I have been trying to get into a little better shape.... one not quite as round! As luck would have it, I live in the Rocky Mountains and a good hike is only a few minutes away. I did two pretty awesome (for me, anyway) hikes this past summer.
One hike was to Elkhorn Peak. Here I am at the summit... a measly 9,422 feet! LOL This hike took Joe and I all day to do. The pedometer on my cell phone clocked the hike as 11.9 miles from start to finish, and we felt every step of those eleven miles the next day! It was a pretty intense uphill battle, then rock hopping over those boulders you see in the background to reach the top.
The small ghost town of Elkhorn can be seen here as a few white buildings just behind the rocks. That is just about where we started hiking from!!
Now I know that there are hikers out there that could bag this summit in only a few hours, but neither Joe nor I are one of them! As major hikes go, this one ranks up in the top three that we have accomplished. The other two would be the Highline Trail and Quartz Lake-- both in Glacier National Park. The 12-mile Hanging Garden trail near York, MT (Vigilante Campground is the trail head) was a bitch, too, so I better include it for posterity!
A few weeks after hiking Ellkhorn, we chose to tackle a closer to home and lower elevation peak. We hiked to the two highest points in the Scratchgravel Hills. These photos were taken just down from the summit at an elevation of about 5100ft. This is the view from the top looking North:It is a nice view of the "Sleeping Giant". Can you pick him out? One other item of note-- I can see my house from here!! LOL The road that is very visible is Green Meadow Drive and that is the road I live off of. Not very green, but hey! That is how Montana can be in late August. Here is a photo looking South-East, down onto Helena from the same spot:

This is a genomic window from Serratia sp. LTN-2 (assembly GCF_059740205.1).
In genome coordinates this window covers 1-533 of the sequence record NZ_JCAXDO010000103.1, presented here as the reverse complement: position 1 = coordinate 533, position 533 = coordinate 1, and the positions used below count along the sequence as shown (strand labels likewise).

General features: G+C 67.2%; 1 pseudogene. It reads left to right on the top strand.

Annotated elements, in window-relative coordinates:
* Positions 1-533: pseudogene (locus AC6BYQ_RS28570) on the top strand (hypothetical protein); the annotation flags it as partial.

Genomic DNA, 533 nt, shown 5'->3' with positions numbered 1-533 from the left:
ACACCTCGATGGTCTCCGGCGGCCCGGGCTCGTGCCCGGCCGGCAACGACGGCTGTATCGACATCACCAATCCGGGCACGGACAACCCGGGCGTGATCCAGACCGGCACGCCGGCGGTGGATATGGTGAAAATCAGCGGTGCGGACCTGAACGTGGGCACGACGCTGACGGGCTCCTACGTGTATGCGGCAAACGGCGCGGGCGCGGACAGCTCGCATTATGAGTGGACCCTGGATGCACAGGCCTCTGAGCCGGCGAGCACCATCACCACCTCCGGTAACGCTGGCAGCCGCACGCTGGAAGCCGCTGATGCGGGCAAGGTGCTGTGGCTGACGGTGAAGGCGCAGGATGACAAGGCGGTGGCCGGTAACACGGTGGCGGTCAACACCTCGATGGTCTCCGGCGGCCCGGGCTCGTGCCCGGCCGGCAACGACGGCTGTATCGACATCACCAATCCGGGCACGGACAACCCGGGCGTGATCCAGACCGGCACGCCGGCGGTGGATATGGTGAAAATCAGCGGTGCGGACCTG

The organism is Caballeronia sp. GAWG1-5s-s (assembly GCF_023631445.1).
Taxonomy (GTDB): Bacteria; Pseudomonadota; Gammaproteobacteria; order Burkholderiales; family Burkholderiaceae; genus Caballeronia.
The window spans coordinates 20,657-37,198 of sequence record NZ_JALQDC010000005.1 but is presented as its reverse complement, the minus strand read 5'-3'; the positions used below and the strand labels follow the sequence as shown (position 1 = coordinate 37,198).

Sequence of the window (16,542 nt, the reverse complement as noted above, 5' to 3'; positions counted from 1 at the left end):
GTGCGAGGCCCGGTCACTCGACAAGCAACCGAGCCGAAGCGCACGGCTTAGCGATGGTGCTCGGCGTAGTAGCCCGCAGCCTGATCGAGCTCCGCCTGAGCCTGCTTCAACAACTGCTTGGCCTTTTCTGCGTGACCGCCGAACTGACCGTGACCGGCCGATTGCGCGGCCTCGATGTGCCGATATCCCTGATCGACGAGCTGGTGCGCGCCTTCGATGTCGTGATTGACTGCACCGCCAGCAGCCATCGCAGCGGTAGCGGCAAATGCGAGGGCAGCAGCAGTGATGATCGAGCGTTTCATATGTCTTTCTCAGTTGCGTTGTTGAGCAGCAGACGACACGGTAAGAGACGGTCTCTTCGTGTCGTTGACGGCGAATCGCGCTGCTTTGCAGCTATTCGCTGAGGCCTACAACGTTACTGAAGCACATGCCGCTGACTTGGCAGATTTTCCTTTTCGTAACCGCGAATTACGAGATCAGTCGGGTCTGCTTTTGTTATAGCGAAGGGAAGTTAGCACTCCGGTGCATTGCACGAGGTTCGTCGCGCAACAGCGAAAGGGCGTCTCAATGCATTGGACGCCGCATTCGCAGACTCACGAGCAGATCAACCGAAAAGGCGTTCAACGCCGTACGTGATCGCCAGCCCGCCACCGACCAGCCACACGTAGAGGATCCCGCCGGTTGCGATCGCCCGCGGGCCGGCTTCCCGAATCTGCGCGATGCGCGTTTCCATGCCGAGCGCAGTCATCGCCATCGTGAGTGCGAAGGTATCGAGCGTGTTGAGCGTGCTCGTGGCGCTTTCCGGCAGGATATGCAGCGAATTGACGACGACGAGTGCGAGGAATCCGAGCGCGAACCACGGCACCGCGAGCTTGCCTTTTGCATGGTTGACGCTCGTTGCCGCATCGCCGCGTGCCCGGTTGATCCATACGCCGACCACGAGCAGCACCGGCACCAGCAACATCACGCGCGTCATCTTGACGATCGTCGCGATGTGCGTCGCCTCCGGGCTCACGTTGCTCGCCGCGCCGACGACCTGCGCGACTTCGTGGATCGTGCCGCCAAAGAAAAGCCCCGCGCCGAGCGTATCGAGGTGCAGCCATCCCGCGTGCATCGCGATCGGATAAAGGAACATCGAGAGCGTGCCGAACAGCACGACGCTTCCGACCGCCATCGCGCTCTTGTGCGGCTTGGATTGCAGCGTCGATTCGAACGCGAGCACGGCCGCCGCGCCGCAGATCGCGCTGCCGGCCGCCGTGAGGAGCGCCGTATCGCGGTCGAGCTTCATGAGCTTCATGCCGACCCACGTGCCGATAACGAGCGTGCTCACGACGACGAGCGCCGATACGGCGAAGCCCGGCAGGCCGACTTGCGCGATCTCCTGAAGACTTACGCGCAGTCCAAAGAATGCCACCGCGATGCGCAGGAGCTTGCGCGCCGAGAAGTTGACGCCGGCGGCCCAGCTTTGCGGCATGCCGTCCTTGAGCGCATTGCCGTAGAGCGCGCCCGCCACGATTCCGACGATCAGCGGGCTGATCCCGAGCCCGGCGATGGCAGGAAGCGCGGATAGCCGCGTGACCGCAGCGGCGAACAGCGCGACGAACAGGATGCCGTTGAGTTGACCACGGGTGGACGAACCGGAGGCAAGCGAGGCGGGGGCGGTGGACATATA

From this vantage point, you can see Elkhorn Peak. It is the highest point in the blue mountains that are across the back of the photo.
You can also see some of the damage from the Mountain Bark Beetle. That is what is killing the pine trees in the foreground. There are some areas that the kill is much worse killing the trees on entire mountains. Dead forests don't just look bad, they are dangerous too. One careless smoker or campfire, or even a lightening strike could cause a devistating fire that would burn hot and fast. For this reason, the forest service and parks departments are teaming up with local volunteers to cut down the dead trees and donate the wood to LIEAP (Low Income Energy Assistance Program). LIEAP then doles out cut cords of wood as a heat source for their clients who have fireplaces or wood stoves as a main heating source at no cost. With a cord of wood selling for $150-$250, this program is going to help out many low income families this winter.
With winter fast approaching, I don't think I will have the chance to do much more hiking over the next few months. I did buy a Wii and the Wii Fit and I plan on using it while it is cold outside. I don't want to just sit around and loose the little bit of ground I have gained (or lost, really!) trying to get into better shape. I hope to be able to go cross-country skiing this winter, too. I didn't even go once last winter!! It is something I really enjoy, just didn't have the time while working. One thing I have alot of since being unemployed is time!
Gonna go watch the first snow storm blow through the valley now....and hope it drops more than just a dusting of the white stuff--
Another update soon!